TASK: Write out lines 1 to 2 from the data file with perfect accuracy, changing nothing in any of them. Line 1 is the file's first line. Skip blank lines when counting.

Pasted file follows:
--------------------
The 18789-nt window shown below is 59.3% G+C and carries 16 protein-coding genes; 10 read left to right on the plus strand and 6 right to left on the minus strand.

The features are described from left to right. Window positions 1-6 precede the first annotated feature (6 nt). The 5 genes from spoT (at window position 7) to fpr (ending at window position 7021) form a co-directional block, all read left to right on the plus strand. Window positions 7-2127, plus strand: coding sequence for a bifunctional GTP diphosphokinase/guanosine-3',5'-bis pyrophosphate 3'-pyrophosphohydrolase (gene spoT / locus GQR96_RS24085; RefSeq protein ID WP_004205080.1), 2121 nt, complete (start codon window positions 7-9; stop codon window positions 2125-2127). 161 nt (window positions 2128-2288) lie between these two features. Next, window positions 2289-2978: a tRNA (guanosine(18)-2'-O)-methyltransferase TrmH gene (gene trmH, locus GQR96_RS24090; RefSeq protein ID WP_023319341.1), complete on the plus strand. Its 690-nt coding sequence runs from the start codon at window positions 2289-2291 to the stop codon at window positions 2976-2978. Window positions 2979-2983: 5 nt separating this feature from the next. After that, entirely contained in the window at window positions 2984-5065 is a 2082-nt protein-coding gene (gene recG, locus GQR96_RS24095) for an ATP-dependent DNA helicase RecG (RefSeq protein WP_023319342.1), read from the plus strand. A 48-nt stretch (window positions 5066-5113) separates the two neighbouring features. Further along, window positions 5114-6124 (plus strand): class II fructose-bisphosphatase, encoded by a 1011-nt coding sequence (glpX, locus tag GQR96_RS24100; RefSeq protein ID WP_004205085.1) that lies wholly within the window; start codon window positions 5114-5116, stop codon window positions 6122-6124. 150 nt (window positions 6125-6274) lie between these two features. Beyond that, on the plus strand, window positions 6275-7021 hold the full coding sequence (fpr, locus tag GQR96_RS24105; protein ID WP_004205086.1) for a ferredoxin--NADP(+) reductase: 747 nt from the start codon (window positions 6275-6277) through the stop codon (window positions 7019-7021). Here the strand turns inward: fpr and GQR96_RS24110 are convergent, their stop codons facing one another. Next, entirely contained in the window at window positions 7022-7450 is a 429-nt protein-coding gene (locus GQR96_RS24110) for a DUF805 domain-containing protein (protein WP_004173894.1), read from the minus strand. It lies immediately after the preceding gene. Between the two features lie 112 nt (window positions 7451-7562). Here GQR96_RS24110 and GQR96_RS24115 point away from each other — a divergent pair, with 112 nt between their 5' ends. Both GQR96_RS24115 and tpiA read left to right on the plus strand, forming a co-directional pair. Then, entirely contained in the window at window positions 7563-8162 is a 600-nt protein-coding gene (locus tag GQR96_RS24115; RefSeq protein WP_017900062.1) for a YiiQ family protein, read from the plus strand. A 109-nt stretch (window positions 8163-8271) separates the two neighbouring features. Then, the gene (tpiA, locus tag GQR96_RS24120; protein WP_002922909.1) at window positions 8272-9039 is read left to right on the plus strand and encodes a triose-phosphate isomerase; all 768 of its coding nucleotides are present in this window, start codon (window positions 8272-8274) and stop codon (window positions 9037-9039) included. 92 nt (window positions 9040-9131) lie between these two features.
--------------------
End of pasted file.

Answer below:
The 18789-nt window shown below is 59.3% G+C and carries 16 protein-coding genes; 10 read left to right on the plus strand and 6 right to left on the minus strand.

The features are described from left to right. Window positions 1-6 precede the first annotated feature (6 nt). The 5 genes from spoT (at window position 7) to fpr (ending at window position 7021) form a co-directional block, all read left to right on the plus strand. Window positions 7-2127, plus strand: coding sequence for a bifunctional GTP diphosphokinase/guanosine-3',5'-bis pyrophosphate 3'-pyrophosphohydrolase (gene spoT / locus GQR96_RS24085; RefSeq protein ID WP_004205080.1), 2121 nt, complete (start codon window positions 7-9; stop codon window positions 2125-2127). 161 nt (window positions 2128-2288) lie between these two features. Next, window positions 2289-2978: a tRNA (guanosine(18)-2'-O)-methyltransferase TrmH gene (gene trmH, locus GQR96_RS24090; RefSeq protein ID WP_023319341.1), complete on the plus strand. Its 690-nt coding sequence runs from the start codon at window positions 2289-2291 to the stop codon at window positions 2976-2978. Window positions 2979-2983: 5 nt separating this feature from the next. After that, entirely contained in the window at window positions 2984-5065 is a 2082-nt protein-coding gene (gene recG, locus GQR96_RS24095) for an ATP-dependent DNA helicase RecG (RefSeq protein WP_023319342.1), read from the plus strand. A 48-nt stretch (window positions 5066-5113) separates the two neighbouring features. Further along, window positions 5114-6124 (plus strand): class II fructose-bisphosphatase, encoded by a 1011-nt coding sequence (glpX, locus tag GQR96_RS24100; RefSeq protein ID WP_004205085.1) that lies wholly within the window; start codon window positions 5114-5116, stop codon window positions 6122-6124. 150 nt (window positions 6125-6274) lie between these two features. Beyond that, on the plus strand, window positions 6275-7021 hold the full coding sequence (fpr, locus tag GQR96_RS24105; protein ID WP_004205086.1) for a ferredoxin--NADP(+) reductase: 747 nt from the start codon (window positions 6275-6277) through the stop codon (window positions 7019-7021). Here the strand turns inward: fpr and GQR96_RS24110 are convergent, their stop codons facing one another. Next, entirely contained in the window at window positions 7022-7450 is a 429-nt protein-coding gene (locus GQR96_RS24110) for a DUF805 domain-containing protein (protein WP_004173894.1), read from the minus strand. It lies immediately after the preceding gene. Between the two features lie 112 nt (window positions 7451-7562). Here GQR96_RS24110 and GQR96_RS24115 point away from each other — a divergent pair, with 112 nt between their 5' ends. Both GQR96_RS24115 and tpiA read left to right on the plus strand, forming a co-directional pair. Then, entirely contained in the window at window positions 7563-8162 is a 600-nt protein-coding gene (locus tag GQR96_RS24115; RefSeq protein WP_017900062.1) for a YiiQ family protein, read from the plus strand. A 109-nt stretch (window positions 8163-8271) separates the two neighbouring features. Then, the gene (tpiA, locus tag GQR96_RS24120; protein WP_002922909.1) at window positions 8272-9039 is read left to right on the plus strand and encodes a triose-phosphate isomerase; all 768 of its coding nucleotides are present in this window, start codon (window positions 8272-8274) and stop codon (window positions 9037-9039) included. 92 nt (window positions 9040-9131) lie between these two features.